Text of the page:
Streams of Irony

As I’ve mentioned before, I seem to have problems with very long command lines, e.g. when I try to do a javac ${drjava.all.files;sep=" ";rel="${project.root}"}. With really long command lines, it seems like the project is started, and ps also shows the process, but it never does anything, nor produce output.

The fact that it never produced any output was actually good, because it made me notice that in that case, my previous implementation hangs. I was doing the reading in the AWT event thread, and if there was no output from the external process, the event thread would be blocked until output was available. I moved the actual reading from the stream into a separate thread.

When I abort a process, though, I would like to read whatever is available from the process right now, but of course I don’t want to block the event thread. I only want to read if output is available, and Java is nice enough to provide the InputStreamReader.ready() method for this purpose.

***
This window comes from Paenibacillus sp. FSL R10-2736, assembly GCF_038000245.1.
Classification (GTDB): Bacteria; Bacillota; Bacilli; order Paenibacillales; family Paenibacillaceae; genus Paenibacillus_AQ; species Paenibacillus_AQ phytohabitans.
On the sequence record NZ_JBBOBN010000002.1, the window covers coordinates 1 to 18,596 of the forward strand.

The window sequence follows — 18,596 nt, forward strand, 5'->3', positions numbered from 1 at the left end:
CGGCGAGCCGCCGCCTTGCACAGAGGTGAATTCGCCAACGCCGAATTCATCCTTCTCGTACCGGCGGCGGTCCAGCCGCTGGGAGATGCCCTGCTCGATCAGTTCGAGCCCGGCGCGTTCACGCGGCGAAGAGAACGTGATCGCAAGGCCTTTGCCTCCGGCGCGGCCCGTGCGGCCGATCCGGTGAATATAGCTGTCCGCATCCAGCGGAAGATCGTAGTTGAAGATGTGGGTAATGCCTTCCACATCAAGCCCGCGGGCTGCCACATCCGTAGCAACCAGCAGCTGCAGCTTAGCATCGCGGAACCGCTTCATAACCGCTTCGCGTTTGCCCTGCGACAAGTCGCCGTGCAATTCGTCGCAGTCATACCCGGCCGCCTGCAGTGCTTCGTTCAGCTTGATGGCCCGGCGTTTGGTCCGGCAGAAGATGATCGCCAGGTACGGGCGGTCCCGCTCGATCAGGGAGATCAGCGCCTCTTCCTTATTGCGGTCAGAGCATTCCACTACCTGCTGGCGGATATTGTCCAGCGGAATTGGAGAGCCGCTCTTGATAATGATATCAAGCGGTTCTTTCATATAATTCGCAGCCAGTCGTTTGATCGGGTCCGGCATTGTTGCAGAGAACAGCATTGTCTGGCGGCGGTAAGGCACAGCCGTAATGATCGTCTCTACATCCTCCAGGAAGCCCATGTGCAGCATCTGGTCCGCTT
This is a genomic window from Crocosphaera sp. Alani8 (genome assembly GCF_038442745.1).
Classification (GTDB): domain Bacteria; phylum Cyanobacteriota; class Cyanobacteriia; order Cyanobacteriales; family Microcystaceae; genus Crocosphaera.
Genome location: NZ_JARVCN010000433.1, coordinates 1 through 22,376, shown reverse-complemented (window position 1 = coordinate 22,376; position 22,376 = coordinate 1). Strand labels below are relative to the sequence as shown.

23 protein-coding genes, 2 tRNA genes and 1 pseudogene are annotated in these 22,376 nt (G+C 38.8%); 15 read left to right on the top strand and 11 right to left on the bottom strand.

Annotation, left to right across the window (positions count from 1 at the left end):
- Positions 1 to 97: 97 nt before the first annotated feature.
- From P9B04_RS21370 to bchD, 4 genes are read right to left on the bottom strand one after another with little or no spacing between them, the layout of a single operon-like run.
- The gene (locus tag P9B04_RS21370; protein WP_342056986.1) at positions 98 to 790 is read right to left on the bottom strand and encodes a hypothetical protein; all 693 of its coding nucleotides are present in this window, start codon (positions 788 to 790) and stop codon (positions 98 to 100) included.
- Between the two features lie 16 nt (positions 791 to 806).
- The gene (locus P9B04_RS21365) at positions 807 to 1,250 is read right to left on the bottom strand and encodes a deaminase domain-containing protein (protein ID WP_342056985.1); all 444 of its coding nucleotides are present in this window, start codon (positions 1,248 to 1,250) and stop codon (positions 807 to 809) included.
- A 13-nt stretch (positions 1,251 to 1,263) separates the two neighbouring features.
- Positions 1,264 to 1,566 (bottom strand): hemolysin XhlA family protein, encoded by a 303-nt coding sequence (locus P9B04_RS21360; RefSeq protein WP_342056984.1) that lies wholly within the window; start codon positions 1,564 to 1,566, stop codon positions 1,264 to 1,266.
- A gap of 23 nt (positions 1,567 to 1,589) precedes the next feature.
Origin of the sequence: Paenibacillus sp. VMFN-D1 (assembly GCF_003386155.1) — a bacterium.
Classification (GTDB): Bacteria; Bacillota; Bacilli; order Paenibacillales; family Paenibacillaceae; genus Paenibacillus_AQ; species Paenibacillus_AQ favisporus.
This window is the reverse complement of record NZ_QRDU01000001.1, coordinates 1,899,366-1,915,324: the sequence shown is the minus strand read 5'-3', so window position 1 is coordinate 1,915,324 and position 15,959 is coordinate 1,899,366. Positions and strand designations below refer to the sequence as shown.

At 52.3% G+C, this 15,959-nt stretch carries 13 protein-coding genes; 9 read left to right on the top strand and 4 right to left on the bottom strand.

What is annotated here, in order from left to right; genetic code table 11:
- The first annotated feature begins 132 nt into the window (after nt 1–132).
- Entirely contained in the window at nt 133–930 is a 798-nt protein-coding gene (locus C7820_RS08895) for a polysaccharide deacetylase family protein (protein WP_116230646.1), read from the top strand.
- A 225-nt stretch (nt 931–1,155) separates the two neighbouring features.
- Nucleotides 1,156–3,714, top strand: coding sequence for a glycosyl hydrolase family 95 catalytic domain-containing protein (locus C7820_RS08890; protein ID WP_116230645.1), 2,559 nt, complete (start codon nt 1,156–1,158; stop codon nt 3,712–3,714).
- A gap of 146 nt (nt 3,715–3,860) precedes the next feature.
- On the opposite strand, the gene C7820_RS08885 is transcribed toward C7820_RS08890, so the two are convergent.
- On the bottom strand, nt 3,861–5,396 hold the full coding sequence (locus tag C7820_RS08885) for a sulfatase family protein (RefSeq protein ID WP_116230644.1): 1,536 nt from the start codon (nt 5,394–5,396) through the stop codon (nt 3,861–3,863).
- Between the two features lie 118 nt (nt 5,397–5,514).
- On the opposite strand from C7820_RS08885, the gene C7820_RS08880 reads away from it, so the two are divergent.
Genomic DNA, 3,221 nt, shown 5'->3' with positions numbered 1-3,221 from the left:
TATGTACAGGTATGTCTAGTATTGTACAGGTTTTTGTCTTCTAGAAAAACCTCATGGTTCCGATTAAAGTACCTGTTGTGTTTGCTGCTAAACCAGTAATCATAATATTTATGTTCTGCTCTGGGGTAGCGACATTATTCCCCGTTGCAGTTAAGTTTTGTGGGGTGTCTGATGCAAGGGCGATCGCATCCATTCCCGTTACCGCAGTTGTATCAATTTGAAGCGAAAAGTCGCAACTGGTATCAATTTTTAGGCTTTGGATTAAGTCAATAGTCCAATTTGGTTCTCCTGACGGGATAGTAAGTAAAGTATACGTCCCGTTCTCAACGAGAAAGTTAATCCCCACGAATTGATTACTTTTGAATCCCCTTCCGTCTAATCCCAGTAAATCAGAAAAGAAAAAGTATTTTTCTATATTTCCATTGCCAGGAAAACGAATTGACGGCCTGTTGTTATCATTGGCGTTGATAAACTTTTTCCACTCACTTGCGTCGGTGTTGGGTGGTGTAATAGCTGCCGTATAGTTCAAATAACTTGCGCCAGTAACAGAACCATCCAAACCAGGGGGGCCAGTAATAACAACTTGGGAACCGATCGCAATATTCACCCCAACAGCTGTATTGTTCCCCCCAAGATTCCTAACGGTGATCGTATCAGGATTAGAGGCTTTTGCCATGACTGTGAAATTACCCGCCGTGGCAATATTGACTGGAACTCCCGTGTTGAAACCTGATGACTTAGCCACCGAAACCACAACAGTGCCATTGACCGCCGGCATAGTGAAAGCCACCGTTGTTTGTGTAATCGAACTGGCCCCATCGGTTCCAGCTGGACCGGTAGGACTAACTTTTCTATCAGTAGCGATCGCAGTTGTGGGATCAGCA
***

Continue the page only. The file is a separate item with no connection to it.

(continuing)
The documentation of ready() states:

Returns: True if the next read() is guaranteed not to block for input, false otherwise.

That may be true, but in my case, the call to ready() itself blocks, so finding out whether the next call to read() will block is pointless.

The alternative, InputStream.available() also blocks, even though the documentation states:

Returns: the number of bytes that can be read from this input stream without blocking.

Shouldn’t method which tell you if your program will block or not be written in a way so they themselves do not block? Sigh.


About Mathias

Software development engineer. Principal developer of DrJava. Recent Ph.D. graduate from the Department of Computer Science at Rice University.
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